A teacher who survived the Texas school shooting said he will never forgive the police for taking over an hour to enter his classroom after the gunman first opened fire.
Arnulfo Reyes, a third and fourth grade teacher who taught in room 111, was shot in the lung and the back by high school dropout Salvador Ramos.
All 11 students in his classroom at Robb Elementary School, Uvalde, were killed. In total, 19 students and two teachers died in the attackon 24 May.
“I told my kids to act like they’re asleep so I’m going to act like I’m asleep also. And I prayed and prayed that I wouldn’t hear none of my students talk,” Mr Reyes told ABC News.
The gunman entered the school at 11.33am, firing off more than 100 rounds.
Although officers were in the school just minutes later, they didn’t breach the classroom where Ramos was holed up until 12.50pm – 77 minutes after he began his murderous rampage.
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During that time, students made a number of 911 calls from inside the classrooms, begging for help.
Mr Reyes recalled how he heard a child in the next classroom, 112, call out in a desperate plea for help.
“Officer, we’re in here! We’re in here,” the student said, according to the teacher.
“They’re cowards,” Mr Reyes said of the police. “They sit there and did nothing for our community. They took a long time to go in. … I will never forgive them.”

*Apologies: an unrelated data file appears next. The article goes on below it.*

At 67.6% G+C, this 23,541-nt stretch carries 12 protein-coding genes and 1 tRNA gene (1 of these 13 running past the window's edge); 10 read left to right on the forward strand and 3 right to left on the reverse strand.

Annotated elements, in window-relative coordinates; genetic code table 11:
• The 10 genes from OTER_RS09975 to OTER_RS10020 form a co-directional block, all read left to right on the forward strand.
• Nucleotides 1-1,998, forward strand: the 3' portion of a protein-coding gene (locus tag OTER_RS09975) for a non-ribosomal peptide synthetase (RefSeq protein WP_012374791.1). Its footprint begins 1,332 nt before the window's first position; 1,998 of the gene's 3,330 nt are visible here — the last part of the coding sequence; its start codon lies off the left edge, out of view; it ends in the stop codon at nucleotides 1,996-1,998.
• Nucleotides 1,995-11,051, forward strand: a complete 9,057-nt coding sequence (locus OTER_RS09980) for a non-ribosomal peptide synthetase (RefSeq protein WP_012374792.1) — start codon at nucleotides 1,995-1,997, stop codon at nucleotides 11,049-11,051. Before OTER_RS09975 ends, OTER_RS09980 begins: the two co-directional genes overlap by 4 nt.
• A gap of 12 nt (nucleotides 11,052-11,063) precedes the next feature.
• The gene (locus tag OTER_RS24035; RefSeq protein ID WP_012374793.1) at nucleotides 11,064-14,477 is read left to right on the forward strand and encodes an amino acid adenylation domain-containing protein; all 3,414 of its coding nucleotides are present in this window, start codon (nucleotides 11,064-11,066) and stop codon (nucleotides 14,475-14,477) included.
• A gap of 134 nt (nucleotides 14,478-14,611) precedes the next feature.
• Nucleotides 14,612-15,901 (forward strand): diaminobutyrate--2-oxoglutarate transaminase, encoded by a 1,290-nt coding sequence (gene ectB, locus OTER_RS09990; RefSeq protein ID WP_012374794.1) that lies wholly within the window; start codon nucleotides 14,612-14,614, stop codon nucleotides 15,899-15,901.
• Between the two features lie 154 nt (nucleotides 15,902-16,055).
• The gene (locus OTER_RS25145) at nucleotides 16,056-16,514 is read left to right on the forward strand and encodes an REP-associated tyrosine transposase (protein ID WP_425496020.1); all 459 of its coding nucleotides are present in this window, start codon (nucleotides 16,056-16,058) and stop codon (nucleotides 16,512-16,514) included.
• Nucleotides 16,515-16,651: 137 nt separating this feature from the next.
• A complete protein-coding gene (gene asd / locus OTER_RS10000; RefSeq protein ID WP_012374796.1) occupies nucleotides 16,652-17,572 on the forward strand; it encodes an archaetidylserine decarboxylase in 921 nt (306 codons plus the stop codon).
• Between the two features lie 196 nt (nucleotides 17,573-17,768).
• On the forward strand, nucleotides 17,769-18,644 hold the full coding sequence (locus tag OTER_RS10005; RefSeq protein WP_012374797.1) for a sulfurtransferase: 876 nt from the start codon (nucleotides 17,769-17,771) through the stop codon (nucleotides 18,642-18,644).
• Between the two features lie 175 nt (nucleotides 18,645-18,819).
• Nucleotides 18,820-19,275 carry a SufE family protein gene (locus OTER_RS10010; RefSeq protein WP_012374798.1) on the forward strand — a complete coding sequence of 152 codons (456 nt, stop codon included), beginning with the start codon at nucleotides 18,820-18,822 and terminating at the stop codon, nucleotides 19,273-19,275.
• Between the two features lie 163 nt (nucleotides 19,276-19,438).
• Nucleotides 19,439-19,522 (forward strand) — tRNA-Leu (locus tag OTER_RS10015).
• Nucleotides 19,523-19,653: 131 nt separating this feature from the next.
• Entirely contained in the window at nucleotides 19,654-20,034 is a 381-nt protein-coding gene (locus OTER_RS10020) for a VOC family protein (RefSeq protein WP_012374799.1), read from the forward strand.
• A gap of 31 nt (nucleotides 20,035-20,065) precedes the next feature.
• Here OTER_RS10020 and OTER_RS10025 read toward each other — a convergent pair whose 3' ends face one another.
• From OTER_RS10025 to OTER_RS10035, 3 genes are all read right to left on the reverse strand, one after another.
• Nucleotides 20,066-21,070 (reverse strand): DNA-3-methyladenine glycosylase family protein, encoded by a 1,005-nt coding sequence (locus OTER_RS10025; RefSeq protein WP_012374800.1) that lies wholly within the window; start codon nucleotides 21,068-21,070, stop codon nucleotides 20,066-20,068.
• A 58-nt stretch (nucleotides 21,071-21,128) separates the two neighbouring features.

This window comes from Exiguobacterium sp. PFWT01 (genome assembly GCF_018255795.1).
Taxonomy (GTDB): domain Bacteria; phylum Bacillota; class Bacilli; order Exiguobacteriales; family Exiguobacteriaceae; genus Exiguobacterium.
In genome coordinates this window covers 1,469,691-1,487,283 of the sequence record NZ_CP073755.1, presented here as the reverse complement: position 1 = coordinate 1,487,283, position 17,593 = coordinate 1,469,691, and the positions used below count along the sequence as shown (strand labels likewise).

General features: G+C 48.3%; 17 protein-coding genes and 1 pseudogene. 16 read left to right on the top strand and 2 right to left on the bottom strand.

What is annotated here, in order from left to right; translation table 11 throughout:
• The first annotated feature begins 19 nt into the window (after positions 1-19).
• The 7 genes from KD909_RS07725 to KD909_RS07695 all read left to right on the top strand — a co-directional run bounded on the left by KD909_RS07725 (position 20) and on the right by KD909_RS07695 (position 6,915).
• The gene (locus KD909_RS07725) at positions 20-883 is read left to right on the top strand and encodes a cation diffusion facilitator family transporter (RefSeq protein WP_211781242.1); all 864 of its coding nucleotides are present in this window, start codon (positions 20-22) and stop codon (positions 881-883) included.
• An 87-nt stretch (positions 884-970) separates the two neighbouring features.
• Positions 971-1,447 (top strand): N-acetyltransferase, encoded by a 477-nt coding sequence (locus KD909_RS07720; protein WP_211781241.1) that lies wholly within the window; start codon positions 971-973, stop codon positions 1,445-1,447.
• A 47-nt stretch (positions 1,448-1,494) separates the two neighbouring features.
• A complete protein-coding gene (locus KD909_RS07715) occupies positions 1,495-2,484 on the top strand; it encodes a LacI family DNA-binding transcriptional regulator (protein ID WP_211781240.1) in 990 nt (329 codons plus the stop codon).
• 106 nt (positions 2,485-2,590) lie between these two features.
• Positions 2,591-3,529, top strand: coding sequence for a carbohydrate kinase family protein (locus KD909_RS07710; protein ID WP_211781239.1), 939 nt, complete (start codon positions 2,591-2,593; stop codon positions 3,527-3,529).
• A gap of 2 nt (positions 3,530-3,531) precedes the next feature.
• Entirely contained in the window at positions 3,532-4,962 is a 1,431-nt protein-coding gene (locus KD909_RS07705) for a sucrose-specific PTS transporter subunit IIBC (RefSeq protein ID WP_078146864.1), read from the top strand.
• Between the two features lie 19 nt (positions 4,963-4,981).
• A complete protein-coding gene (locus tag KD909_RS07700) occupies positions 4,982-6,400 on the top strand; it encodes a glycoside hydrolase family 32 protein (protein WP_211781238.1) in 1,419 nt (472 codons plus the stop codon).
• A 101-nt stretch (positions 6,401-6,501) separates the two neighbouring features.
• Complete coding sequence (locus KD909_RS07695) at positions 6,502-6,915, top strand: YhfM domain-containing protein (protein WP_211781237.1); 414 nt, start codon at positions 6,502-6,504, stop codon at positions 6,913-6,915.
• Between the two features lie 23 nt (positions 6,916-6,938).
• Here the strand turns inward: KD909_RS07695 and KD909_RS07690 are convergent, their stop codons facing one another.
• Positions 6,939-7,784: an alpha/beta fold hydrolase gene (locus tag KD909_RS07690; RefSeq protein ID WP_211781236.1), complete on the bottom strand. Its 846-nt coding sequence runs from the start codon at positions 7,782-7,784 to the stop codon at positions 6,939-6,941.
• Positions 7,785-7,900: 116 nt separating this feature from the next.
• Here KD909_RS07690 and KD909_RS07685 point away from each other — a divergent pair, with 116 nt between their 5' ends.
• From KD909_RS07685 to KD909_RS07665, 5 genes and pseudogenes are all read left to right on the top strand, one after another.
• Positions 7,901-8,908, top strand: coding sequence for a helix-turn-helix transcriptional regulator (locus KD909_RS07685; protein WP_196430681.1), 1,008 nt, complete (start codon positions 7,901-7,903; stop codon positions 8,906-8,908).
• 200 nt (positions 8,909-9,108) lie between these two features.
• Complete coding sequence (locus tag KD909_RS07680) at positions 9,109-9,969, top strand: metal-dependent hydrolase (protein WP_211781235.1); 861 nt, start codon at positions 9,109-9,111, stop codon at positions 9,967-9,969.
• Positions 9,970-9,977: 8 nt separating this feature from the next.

He said he is left “angry” by the police response to the shooting.
“After everything, I get more angry because you have a bulletproof vest. I had nothing. I had nothing. You’re supposed to protect and serve, there is no excuse for their actions,” Mr Reyes said.
“This family lost one (child), I lost 11 that day,” he added, overcome with emotion.
“I tell my parents, ‘I’m sorry. I tried my best, what I was told to do. Please don’t be angry with me’.”
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Robb Elementary School prepared for active shooter events, conducting drills as recently as a few weeks before the mass shooting.
But protocols were missed, including an issue with Mr Reyes’ classroom door, which he said would not latch.
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Mr Reyes said no amount of training could have prepared the teachers or students for the active shooter.
“We trained our kids to sit under the table and that’s what I thought of at the time. But we set them up to be like ducks.”